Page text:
When the New York Yankees acquired Vernon Wells on March 26th, they were a desperate team taking desperate measures.
Having lost Curtis Granderson to a fractured forearm in February, GM Brian Cashman was facing the prospect of an Opening Day outfield that included slap-hitting speedsters Brett Gardner and Ichiro Suzuki.
And pretty much no one else.
So the Yankees took a shot in the dark. They agreed to absorb $13 million of Wells’ bulbous salary through 2014, despite a pitiable two years in Anaheim where the former Blue Jays star batted just .222 with an OPS of .667.
But Wells has rewarded their investment.
Sprinting out of the gate with a wOBA of .374, he has more than replaced departed free agent Nick Swisher’s production in one of the club’s maligned corner outfield slots.
Back in March it was assumed that when Granderson returned, Wells would head to the bench to provide some depth and versatility. But his better-than-expected play now presents the Yankees with an interesting dilemma.
Granderson has looked ready to go in four rehab games with Triple-A Scranton/Wilkes-Barre, batting .412 with a home run and three RBI. With Brennan Boesch now demoted, it seems likely that Granderson will be ready before Tuesday’s home game against Seattle. That leaves four outfielders for three spots amongst Granderson, Wells, Gardner and Suzuki.
And none of these players really deserve to ride the pine.
Gardner’s .329 OBP is less than stellar, but his five stolen bases are tied for the team lead. He has also posted an impressive 3.9 UZR in center field. The fact that all of Granderson’s rehab starts have been in right or left suggests that the Yankees intend to leave Gardner in center to preserve their best defensive alignment.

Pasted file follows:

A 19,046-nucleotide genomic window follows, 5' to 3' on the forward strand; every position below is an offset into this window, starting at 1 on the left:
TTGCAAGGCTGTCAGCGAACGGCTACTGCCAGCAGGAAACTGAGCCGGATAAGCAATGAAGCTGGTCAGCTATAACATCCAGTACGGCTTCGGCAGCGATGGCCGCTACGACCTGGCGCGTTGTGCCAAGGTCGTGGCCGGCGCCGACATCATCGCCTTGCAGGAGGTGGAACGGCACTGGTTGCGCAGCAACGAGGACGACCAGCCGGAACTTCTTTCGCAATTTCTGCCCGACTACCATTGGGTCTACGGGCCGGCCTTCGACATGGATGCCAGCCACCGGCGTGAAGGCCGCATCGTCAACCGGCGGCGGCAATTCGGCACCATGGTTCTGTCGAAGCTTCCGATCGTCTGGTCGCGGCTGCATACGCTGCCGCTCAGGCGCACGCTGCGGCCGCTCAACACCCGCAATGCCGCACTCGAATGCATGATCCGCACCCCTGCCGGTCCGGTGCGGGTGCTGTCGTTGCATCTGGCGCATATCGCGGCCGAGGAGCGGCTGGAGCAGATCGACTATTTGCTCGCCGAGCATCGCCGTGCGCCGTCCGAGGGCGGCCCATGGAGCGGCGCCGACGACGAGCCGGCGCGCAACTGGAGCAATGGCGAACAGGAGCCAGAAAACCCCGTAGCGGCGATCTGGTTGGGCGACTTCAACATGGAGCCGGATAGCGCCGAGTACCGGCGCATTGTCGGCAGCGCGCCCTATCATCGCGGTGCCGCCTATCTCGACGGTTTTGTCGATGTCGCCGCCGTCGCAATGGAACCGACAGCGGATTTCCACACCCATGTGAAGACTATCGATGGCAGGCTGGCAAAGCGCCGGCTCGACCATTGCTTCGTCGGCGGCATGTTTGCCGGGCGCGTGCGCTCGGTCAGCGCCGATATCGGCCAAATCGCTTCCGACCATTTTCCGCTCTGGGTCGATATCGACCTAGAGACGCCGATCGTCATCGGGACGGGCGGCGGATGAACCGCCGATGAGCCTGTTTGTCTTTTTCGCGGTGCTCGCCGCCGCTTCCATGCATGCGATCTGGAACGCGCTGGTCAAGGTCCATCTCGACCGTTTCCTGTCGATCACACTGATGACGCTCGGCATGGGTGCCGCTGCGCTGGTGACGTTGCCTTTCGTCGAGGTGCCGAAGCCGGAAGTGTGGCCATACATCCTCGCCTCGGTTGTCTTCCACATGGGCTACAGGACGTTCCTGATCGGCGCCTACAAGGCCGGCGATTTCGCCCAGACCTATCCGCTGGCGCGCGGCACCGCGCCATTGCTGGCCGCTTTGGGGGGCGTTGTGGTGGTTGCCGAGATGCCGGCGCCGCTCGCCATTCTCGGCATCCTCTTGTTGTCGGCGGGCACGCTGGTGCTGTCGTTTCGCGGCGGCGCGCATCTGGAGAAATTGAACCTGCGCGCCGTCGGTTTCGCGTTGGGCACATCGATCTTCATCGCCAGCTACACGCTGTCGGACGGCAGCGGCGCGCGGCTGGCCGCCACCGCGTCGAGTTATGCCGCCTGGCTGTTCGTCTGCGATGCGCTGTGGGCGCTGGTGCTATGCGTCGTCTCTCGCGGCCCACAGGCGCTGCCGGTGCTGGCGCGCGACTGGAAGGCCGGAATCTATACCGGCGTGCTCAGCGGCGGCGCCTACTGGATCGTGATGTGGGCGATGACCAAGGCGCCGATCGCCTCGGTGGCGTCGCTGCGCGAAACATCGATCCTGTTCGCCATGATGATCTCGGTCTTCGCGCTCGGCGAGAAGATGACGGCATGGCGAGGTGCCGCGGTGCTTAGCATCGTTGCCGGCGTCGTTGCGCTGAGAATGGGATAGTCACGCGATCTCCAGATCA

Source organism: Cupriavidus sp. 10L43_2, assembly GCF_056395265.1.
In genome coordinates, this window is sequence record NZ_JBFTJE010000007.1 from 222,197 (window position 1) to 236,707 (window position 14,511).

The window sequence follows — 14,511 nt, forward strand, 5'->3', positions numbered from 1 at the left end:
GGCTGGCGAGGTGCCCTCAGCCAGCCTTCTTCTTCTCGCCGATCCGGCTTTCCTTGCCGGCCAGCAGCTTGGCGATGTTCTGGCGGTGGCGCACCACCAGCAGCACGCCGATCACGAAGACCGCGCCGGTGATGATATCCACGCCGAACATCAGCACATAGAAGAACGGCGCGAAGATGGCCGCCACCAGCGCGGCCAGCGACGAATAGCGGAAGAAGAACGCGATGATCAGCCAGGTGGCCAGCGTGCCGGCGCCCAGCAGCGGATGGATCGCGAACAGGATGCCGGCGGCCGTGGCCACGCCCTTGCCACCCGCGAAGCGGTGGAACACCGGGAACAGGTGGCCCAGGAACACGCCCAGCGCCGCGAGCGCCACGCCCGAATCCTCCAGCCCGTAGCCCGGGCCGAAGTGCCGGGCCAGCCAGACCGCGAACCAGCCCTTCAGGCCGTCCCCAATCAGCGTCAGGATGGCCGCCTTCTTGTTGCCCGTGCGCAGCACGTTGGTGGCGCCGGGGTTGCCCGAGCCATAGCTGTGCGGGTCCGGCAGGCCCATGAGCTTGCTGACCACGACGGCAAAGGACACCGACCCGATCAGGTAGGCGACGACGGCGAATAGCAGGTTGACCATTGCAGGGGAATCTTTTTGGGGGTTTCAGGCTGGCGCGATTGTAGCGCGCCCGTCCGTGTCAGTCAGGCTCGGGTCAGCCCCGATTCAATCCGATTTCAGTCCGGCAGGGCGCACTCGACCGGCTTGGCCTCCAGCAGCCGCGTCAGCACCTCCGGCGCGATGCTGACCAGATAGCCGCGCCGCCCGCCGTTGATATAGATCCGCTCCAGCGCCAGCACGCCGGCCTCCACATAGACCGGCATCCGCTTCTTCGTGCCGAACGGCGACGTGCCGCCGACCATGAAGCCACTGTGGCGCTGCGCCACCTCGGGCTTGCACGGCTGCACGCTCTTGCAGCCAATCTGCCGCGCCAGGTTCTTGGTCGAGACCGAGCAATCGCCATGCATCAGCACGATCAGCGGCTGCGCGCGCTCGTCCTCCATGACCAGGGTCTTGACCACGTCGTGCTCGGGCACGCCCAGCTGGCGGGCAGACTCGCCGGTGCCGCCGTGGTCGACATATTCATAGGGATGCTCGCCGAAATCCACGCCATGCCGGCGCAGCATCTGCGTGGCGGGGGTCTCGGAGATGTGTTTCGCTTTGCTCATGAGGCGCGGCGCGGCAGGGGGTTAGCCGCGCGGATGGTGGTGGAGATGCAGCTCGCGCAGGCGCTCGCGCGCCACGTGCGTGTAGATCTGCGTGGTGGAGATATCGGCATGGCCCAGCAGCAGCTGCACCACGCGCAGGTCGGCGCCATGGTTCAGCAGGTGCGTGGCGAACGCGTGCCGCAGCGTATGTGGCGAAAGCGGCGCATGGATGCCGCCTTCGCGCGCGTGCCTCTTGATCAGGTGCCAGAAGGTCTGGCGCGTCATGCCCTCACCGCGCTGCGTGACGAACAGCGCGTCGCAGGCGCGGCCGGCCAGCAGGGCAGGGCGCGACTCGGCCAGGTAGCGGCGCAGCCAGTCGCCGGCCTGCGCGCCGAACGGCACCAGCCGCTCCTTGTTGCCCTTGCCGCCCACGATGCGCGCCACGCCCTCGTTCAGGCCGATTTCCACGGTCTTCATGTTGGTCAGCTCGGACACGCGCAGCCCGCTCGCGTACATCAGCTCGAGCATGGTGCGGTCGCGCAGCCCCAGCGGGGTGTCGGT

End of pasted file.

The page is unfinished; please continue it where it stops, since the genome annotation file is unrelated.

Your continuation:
Ichiro has struggled the most out of the Yankee outfielders at the plate, stumbling to a .644 OPS in April before coming alive slightly to post a .734 mark thus far in May. Still, the 39-year-old probably didn’t sign his two-year deal with the Yankees this winter expecting to sit.
And manager Joe Girardi has always had a habit of protecting his veterans.
Ultimately, Girardi will favor some sort of outfield rotation in the coming weeks with each candidate playing roughly three games out of four. The fact that each of them can handle at least two of the three outfield positions will aid that endeavor.
One of the four will man the DH spot versus lefties, with regular DH Travis Hafner batting just 3-for-20. Though Granderson, Ichiro and Gardner are all left-handed themselves, the former two aren’t neutralized by southpaws. Suzuki, in fact, has been slightly stronger against them throughout his career, especially in 2013 with a .341/.333/.439 split.
Girardi will face a challenge keeping his four starting-caliber outfielders happy and on the field more often than not. But having too much quality is certainly better than having too little. The Yankees will now have a useful bat on the bench to pinch hit for the likes of Jayson Nix and Chris Stewart late in games.
If nothing else, fans can rest assured that the days of Ben Francisco starting—and inexplicably batting fifth—are gone.